I suspect that proponents of paying college athletes have another agenda: They resent that some universities — and it’s a minority — raise tens of millions of dollars for their athletic departments.
Why does the University of Texas or Ohio State create revenue streams of $100 million or so just to run their sports programs? Because they can and because they have lots of varsity sports programs to operate.
But do they have to be so greedy? Do they have to pay a football coach $4 million or a basketball coach $3 million? They do if they want to operate successful programs, programs that induce alumni to donate millions of dollars to the engineering school, the med school or the school of education.
If large revenue schools were doing a lousy job, nobody would pay to watch their sports teams, and they wouldn’t be large revenue producing schools. The more skillfully athletic departments are operated, the more money they bring in. Isn’t that the way it’s supposed to work?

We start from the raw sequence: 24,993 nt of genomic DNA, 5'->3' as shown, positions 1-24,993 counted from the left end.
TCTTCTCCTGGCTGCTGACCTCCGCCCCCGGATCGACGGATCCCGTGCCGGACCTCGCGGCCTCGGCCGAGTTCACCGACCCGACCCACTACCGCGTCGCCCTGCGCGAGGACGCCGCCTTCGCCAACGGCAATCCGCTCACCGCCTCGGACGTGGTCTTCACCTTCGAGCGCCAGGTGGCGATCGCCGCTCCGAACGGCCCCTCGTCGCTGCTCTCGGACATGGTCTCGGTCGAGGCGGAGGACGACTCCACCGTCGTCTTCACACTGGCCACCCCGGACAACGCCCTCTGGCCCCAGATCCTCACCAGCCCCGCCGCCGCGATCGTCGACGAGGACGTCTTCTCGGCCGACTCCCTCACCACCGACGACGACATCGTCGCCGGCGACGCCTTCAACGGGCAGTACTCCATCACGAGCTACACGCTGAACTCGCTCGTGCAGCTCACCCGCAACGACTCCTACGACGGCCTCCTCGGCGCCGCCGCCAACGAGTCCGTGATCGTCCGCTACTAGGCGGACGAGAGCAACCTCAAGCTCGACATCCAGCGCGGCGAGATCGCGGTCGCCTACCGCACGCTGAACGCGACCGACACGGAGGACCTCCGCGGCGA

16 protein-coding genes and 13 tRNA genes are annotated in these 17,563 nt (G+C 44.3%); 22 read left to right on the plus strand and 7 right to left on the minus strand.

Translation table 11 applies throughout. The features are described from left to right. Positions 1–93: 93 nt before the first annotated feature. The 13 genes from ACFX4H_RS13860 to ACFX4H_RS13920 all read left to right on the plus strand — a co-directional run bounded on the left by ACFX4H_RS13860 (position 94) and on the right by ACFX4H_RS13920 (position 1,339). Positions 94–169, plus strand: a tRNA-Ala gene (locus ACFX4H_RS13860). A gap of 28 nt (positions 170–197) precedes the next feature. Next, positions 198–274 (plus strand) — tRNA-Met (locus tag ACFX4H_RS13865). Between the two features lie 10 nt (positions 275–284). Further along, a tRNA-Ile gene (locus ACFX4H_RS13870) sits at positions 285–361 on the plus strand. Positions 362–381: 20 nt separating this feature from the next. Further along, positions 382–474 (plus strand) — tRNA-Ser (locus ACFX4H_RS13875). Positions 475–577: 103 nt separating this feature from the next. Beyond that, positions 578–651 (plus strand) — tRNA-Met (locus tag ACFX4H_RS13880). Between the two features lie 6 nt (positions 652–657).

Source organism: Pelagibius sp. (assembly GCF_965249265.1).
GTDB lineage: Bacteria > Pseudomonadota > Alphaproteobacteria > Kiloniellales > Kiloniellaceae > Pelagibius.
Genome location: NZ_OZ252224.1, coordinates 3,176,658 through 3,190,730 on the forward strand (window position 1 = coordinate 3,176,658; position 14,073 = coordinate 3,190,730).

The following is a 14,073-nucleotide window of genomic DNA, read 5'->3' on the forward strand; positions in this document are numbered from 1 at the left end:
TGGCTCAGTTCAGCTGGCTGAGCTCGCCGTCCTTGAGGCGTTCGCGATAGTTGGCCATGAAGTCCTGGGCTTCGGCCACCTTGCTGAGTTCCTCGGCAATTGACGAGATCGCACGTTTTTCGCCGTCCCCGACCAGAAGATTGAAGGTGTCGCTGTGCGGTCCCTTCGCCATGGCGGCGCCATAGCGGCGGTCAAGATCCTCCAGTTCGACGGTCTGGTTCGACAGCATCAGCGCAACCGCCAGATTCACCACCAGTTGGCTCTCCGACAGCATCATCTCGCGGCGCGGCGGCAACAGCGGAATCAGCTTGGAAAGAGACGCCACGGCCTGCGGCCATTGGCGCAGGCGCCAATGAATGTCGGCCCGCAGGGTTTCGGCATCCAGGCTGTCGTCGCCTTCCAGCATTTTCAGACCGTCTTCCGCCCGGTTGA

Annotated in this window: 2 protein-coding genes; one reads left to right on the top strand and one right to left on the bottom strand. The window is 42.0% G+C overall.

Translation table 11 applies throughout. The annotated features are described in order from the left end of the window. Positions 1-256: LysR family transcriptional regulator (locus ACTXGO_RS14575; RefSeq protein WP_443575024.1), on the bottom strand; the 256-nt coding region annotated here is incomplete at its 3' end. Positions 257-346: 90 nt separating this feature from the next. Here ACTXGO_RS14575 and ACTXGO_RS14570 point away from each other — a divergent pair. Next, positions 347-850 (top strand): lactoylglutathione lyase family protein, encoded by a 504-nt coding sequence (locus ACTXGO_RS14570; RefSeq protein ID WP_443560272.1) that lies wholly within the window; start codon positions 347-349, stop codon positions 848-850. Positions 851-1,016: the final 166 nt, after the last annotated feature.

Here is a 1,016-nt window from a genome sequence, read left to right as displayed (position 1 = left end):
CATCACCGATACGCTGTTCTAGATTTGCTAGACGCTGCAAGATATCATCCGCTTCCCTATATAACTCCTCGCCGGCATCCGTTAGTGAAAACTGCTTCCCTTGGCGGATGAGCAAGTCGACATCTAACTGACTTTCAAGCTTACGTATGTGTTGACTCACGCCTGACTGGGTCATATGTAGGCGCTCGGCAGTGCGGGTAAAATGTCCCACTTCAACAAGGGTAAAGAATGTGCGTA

So what if Notre Dame and Michigan generate tons of money for their athletic departments? They’re not using it to support slush funds for politicians or betting it at the race track.
Are athletes better off at, say, Washington State or Wichita State, which are not among the large revenue producers, than they are at USC or Wisconsin, which do well in the cash-flow department?
Does the general student population benefit when the athletic department is struggling to break even? Schools in the Mid-American Conference, for example are forced to take a portion of students’ tuition money to keep varsity sports afloat.